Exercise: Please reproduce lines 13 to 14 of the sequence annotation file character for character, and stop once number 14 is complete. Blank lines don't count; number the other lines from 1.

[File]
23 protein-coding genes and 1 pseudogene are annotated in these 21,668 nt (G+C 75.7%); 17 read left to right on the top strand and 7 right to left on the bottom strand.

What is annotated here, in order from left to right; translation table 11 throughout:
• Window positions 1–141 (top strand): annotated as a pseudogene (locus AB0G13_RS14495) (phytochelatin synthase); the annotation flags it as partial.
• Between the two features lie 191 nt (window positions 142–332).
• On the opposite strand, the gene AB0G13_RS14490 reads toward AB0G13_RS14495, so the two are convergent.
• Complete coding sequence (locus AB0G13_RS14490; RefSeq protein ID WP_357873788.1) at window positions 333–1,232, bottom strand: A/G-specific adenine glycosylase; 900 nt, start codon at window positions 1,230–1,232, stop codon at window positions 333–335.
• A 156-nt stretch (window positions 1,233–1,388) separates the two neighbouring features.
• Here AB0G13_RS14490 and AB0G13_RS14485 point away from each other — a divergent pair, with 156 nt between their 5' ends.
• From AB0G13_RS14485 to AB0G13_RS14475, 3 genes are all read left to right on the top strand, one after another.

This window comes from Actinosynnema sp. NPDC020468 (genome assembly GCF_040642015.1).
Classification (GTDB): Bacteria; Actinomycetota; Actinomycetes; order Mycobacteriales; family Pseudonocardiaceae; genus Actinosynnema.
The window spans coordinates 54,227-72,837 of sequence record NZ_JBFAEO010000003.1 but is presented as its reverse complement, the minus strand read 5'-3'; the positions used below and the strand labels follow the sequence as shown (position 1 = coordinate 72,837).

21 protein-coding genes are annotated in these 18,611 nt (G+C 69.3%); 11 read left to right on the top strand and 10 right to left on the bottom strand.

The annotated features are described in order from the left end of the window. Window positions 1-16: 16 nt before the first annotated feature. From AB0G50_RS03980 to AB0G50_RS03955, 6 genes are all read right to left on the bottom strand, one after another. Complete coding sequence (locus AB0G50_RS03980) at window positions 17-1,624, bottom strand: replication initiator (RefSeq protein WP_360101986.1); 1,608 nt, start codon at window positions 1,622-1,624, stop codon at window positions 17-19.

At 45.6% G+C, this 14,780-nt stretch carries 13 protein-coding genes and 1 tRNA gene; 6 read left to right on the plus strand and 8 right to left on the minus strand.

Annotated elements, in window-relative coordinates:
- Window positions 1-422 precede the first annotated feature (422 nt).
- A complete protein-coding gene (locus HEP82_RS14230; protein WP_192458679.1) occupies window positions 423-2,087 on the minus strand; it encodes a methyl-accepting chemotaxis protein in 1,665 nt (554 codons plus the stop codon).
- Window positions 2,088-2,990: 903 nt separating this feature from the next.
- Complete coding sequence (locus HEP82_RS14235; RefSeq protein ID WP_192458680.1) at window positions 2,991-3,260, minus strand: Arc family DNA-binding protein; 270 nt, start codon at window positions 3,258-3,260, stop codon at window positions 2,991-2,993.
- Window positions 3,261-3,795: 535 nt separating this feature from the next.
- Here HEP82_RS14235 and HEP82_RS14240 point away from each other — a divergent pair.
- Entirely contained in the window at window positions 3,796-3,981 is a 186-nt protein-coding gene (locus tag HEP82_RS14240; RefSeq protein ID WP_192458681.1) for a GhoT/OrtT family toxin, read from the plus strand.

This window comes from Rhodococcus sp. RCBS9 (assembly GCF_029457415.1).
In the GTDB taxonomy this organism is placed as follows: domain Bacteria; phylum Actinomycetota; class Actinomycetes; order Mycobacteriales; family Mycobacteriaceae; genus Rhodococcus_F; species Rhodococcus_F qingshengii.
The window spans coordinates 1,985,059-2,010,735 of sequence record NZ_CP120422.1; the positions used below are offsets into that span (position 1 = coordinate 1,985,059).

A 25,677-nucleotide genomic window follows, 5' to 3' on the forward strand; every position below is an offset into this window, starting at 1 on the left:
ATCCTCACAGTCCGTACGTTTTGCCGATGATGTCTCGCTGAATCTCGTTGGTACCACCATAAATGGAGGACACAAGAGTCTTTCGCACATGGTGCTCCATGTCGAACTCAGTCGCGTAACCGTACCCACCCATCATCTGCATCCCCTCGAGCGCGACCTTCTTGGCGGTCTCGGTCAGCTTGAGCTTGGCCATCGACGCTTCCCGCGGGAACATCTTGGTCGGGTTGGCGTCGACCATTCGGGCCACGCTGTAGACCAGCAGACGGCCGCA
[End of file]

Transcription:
21 protein-coding genes are annotated in these 18,611 nt (G+C 69.3%); 11 read left to right on the top strand and 10 right to left on the bottom strand.

The annotated features are described in order from the left end of the window. Window positions 1-16: 16 nt before the first annotated feature. From AB0G50_RS03980 to AB0G50_RS03955, 6 genes are all read right to left on the bottom strand, one after another. Complete coding sequence (locus AB0G50_RS03980) at window positions 17-1,624, bottom strand: replication initiator (RefSeq protein WP_360101986.1); 1,608 nt, start codon at window positions 1,622-1,624, stop codon at window positions 17-19.